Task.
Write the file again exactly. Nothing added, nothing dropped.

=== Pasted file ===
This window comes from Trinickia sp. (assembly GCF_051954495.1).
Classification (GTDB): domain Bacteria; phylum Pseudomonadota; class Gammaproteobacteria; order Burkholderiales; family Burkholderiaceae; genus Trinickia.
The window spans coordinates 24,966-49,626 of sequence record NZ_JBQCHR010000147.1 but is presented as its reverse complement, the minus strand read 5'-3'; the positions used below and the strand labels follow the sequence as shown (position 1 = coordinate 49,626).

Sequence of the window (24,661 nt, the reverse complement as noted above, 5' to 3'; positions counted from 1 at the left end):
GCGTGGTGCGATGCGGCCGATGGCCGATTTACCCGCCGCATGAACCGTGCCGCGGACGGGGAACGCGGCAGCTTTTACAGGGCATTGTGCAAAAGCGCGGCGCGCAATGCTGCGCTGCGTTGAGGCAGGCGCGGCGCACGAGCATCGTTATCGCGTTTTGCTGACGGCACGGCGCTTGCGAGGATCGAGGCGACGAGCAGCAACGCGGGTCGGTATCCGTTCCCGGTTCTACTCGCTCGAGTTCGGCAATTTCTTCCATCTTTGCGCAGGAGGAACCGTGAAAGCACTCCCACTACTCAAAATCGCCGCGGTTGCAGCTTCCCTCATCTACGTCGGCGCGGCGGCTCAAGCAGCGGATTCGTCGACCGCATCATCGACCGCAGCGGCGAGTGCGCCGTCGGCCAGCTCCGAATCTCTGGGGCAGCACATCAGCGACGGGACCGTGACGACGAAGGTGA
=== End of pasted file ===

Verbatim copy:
This window comes from Trinickia sp. (assembly GCF_051954495.1).
Classification (GTDB): domain Bacteria; phylum Pseudomonadota; class Gammaproteobacteria; order Burkholderiales; family Burkholderiaceae; genus Trinickia.
The window spans coordinates 24,966-49,626 of sequence record NZ_JBQCHR010000147.1 but is presented as its reverse complement, the minus strand read 5'-3'; the positions used below and the strand labels follow the sequence as shown (position 1 = coordinate 49,626).

Sequence of the window (24,661 nt, the reverse complement as noted above, 5' to 3'; positions counted from 1 at the left end):
GCGTGGTGCGATGCGGCCGATGGCCGATTTACCCGCCGCATGAACCGTGCCGCGGACGGGGAACGCGGCAGCTTTTACAGGGCATTGTGCAAAAGCGCGGCGCGCAATGCTGCGCTGCGTTGAGGCAGGCGCGGCGCACGAGCATCGTTATCGCGTTTTGCTGACGGCACGGCGCTTGCGAGGATCGAGGCGACGAGCAGCAACGCGGGTCGGTATCCGTTCCCGGTTCTACTCGCTCGAGTTCGGCAATTTCTTCCATCTTTGCGCAGGAGGAACCGTGAAAGCACTCCCACTACTCAAAATCGCCGCGGTTGCAGCTTCCCTCATCTACGTCGGCGCGGCGGCTCAAGCAGCGGATTCGTCGACCGCATCATCGACCGCAGCGGCGAGTGCGCCGTCGGCCAGCTCCGAATCTCTGGGGCAGCACATCAGCGACGGGACCGTGACGACGAAGGTGA